In this time of physical distancing, when you want to see someone’s face, you’d do video conferencing, and that needs a camera or webcam. Laptops often come with one, but they aren’t necessarily going to show your prettiest face. That preamble is to sell you the Razer Kiyo Pro, of course (mostly joking). This fancy new camera is a simple plug-in-and-play add on, with most of the customization to be done in Razer Synapse, available in Malaysia at RM1,149. Without further ado, let’s get into the review.
Out of the box, the webcam is noticeably solid and quite heavy. Despite being made of hard plastic, it still looks premium, and it’s void of especially awkward logo placements. You’ll connect the Kiyo Pro to a monitor mount using a screw, so it’s easy for you to unscrew it and move it around on other mounts to suit your needs.
There’s little issue to position the camera as well, as the included 59-inch braided USB-C cable is generous to snake around things. To keep it relatively dust free, the webcam also comes with a cover you can place over it once it’s not in use. When it is being used, the LED on the top of the camera will turn on. If you’re wondering if you need to tack on a microphone as well, the webcam has a built-in omnidirectional microphone. It works roughly as well as regular gaming headsets, but if you don’t mind that, that will be an option open to you.
When it comes to camera, naturally the first thing you’ll be looking for is clarity of images. Compared to many webcams out there, you can expect to get some of the most true to life shots of yourself, with plenty of details, warts and all (quite literally). With its wide-angle capture, you’ll be able to see half of your background. In a perfectly lit room, your pictures will not have grain, and in a dark room with hardly any light sources, it’ll still be able to capture your face, though as expected, it’ll be grainy.
In the case of webcams, you might have found your images overexposed. As befitting its name, the Razer Kiyo Pro is able to smartly optimize the colours and saturation of your image. For use in darkened situations, the webcam will still be able to perform, but regardless, it should work better still with a ring light. Despite its good work, the auto focus can still fall short on occasion, so get some extra shots in to be safe.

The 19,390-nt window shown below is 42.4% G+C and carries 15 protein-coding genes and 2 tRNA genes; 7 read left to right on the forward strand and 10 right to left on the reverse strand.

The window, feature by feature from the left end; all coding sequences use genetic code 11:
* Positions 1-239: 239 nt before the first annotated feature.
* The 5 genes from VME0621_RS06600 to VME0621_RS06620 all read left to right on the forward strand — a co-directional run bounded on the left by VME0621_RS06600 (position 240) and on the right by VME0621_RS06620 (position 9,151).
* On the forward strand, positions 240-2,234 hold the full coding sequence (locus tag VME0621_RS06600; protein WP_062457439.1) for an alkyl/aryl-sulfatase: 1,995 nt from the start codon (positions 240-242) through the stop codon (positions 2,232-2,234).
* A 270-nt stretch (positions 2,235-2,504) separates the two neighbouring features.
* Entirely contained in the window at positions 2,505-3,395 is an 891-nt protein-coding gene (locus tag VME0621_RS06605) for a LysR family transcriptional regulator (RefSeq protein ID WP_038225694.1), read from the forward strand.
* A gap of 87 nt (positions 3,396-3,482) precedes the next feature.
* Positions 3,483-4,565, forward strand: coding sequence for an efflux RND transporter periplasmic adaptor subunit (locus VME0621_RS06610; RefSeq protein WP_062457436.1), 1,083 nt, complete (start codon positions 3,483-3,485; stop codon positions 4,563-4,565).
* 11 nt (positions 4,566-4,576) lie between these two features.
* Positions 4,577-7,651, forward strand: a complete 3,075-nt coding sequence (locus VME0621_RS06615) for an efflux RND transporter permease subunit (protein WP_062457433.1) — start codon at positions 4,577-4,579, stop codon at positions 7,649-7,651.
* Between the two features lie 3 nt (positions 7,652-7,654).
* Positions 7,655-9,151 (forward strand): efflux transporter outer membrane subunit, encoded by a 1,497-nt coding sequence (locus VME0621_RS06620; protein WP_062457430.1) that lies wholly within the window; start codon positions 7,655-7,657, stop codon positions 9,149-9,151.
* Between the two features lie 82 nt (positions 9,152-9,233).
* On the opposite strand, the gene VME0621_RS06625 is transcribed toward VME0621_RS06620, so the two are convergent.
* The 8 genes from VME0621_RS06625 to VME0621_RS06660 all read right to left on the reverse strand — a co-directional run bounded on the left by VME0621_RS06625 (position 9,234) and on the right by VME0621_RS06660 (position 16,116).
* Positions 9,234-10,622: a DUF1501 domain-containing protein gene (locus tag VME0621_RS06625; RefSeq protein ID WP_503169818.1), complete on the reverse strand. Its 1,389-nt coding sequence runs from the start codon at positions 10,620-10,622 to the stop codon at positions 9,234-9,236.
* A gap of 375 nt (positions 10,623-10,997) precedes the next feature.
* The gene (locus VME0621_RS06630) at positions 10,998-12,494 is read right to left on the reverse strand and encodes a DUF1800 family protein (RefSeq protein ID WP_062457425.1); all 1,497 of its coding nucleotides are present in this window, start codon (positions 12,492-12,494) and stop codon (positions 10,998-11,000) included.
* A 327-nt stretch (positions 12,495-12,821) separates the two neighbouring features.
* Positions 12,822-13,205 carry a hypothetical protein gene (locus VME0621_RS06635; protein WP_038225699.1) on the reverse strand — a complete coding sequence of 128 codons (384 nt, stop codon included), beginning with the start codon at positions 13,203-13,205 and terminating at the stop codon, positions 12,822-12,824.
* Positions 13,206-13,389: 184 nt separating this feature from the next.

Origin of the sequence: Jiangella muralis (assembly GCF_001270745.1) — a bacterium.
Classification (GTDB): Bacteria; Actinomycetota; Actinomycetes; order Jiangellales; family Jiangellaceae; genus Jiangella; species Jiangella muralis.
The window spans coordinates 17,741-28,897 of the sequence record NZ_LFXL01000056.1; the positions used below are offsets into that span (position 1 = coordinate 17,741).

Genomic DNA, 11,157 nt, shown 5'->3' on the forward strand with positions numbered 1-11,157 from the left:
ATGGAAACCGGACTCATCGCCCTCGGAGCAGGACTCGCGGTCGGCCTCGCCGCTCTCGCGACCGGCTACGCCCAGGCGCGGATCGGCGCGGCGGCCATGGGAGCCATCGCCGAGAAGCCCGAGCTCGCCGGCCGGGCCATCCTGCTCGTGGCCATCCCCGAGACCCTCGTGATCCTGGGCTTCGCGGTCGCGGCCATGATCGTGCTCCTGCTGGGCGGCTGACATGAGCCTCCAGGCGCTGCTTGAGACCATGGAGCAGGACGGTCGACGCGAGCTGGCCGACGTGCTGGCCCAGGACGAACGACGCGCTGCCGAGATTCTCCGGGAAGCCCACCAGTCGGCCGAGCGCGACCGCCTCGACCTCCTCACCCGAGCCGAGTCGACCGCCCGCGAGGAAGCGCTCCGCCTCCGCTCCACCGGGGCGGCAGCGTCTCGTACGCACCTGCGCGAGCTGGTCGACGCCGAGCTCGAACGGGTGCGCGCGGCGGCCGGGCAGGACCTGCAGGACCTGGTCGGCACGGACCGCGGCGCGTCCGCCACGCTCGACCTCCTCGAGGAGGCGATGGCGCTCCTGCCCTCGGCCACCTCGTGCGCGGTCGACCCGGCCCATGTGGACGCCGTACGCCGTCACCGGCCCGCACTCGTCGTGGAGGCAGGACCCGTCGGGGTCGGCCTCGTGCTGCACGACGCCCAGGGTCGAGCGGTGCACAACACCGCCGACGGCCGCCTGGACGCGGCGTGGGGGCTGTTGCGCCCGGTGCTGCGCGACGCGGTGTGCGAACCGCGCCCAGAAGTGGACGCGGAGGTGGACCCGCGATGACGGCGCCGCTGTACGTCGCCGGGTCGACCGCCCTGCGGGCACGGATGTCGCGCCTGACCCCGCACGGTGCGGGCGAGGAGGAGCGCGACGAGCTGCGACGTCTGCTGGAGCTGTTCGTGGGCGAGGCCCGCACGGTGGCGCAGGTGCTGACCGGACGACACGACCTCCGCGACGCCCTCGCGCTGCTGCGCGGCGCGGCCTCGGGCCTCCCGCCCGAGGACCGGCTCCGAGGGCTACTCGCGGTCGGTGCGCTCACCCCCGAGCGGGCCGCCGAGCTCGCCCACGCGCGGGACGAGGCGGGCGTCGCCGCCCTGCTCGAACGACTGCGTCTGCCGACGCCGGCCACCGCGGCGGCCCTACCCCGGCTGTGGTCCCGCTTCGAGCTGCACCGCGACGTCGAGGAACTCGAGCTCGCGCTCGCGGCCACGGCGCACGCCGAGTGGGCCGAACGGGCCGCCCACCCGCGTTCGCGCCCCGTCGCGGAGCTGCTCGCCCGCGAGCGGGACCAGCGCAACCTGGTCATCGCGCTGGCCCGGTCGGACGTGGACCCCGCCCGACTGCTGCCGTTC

As with all Razer products, the Kiyo Pro is fully compatible with Razer Synapse. With the software, you’ll be able to fiddle with a whole bunch of settings, from brightness to contrast, saturation and white balance. There’s also swapping between HDR and SDR capture, or from autofocus to digital manual focus, and can even select from 3 different fields of view: (80 degrees (Linear), 90 degrees (Medium) and 103 degrees (Wide).
If you’re not one to fiddle too much over settings, it does come with four built in presets ranging from Default, Cool, Vibrant and Warm. Otherwise, you can dive into the custom mode and the advanced settings tab to play around with the array of settings they’ve given you. The Vibrant present looks to give some of the best results with a good balance of colours, but of course, it’s down to personal preference.
The camera’s maximum output is 1080p at 60FPS, and you’ll need to activate the feature in your recording software. You’d think with the price, a higher resolution – 4K to start – would have been the baseline. Speaking of software, the Kiyo Pro is only customizable through Razer Synapse, forcing you to download the program. This can potentially be a turn off for some people. It would have been nice to switch between HDR and cycle through FOVs without the add on.
The Razer Kiyo Pro is definitely an advanced webcam, and its complexity can be too much for casual users. It’s also pretty expensive, but can only has HDR and 1080P / 60FPS. While the light sensor technology it comes with is very impressive and will be able to function in dimmer environments, you’d definitely prefer to still put the footage through some post-processing for the best possible results.
The biggest improvement the Pro version has over its non-Pro counterpart is the light sensor tech and the 1080P / 60 FPS recording, which on its own, isn’t worth the asking price to really recommend this over the non-Pro version that still can provide good image quality.
- Connection type: USB3.0
- Image resolution: 2.1 Megapixels
- Video Resolution: 1080p @ 60/30/24FPS / 720p @ 60FPS / 480p @ 30FPS / 360p @30FPS
- Video encoding: H.264 codec
- Still Image Resolution: 1920×1080
- Image Quality Settings Customization: Yes
- Diagonal Field of View (FOV): 103°, 90°, 80°
- Focus Type: Auto
- Mounting Options: L-shape joint and Tripod (Not included)
- Cable Length: 1.5 meters braided cable
- Channels: Stereo
- Audio Codec: 16bit 48KHz
- Polar patterns: Omni-directional
- Sensitivity: -38dB
- System Requirements
- PC with a free USB port
- Windows® 8 (or higher)
- Internet connection